How was the Bolivian Amazon River dolphin discovered and recognized as a species?
What does the Bolivian Amazon River dolphin look like?
Unlike marine dolphins, the river dolphin has a long, thin snout, poor eyesight and is less active. It does not jump out of the water.
- The Bolivian bufeo has a smaller skull, more teeth and a longer body compared to the Amazon River dolphin (3). The two species are very similar, but became evolutionarily distinct being separated by the Teotônio rapids in the middle of the Madeira (Brazil). (Note: actually, below these rapids there is a zone where hybrids between the two species occur) (4)
- The Bolivian bufeo is well adapted to fishing in rivers, lakes and inundated floodplains.
Where can the Bolivian Amazon River dolphin be found?
There are more or less 5,000 bufeos residing within the Mamore and Iténez river basins within the Bolivian Amazon. There are no bufeos in the Beni river basin, because the species has never passed the Cachuela Esperanza rapids in the lower Beni!
As for the Bolivian bufeo, it has a smaller population size. This makes it extra vulnerable to a number of threats, with a potential to drive the species to extinction in the long run. Recently, the species has been recognised internationally as Endangered under the IUCN Red book (3). At the national level, the species is still listed as Vulnerable under “The Red Book of Threatened Vertebrate Fauna of Bolivia” (4) published by the Ministry of Environment and Water (MMAyA) of the Plurinational State of Bolivia.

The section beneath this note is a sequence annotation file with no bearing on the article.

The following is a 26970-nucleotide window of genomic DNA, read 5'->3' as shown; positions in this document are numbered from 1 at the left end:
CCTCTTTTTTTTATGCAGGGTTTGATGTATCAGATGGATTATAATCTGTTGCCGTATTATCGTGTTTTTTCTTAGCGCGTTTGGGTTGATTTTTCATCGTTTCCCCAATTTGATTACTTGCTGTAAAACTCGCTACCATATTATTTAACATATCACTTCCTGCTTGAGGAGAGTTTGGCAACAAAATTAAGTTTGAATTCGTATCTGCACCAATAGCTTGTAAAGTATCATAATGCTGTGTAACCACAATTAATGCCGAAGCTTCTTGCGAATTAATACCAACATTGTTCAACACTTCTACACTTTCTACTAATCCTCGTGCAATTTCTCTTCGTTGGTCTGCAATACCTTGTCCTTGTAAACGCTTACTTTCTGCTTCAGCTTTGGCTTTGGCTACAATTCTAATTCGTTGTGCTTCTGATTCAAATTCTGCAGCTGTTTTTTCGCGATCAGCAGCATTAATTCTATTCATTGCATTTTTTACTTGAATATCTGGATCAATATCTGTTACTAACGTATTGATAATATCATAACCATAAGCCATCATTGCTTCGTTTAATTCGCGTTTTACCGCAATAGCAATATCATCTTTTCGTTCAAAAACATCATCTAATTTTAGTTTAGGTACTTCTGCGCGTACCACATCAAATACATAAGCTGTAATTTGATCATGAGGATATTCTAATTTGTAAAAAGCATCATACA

Hydroelectric dams create a physical barrier between upstream and downstream dolphins, leading to population fragmentation (5) (6) (7). This can aggravate the decline in the Bolivian bufeo numbers as smaller groups of isolated dolphins can quickly crash. In Brazil, a group of dolphins are trapped between the Jirau and Santo Antonio dams.
The dolphins could also be affected by changes in their floodplain habitat as a consequence of upstream sediment trapped by dams. The dolphins may also suffer from a lack of food as a result of dam construction as they primarily feed on migrating fish species.
Mercury accumulation in the river
Mercury released from artisanal and industrial gold mining is introduced into the ecosystem of the river. In Bolivia, gold mining is most common in the upper Madre de Dios basin (upstream of the distribution range of dolphins) and in the upper Iténez. Methylmercury accumulates and biomagnifies substantially in the Bolivian River dolphins as they are top predators in Amazon freshwater ecosystems (8).
Current laws and conservation efforts on these species
Dolphin Conservation Our mission to conserve the Bolivian Amazon River Dolphin
Cooperatively conduct scientific research: (see the SARDI cooperation with Colombia, Peru, Ecuador, Brasil)
- To close information gaps about the Bolivian River Dolphin. See for example how we use satellite tags to know more about dolphin movements along the river.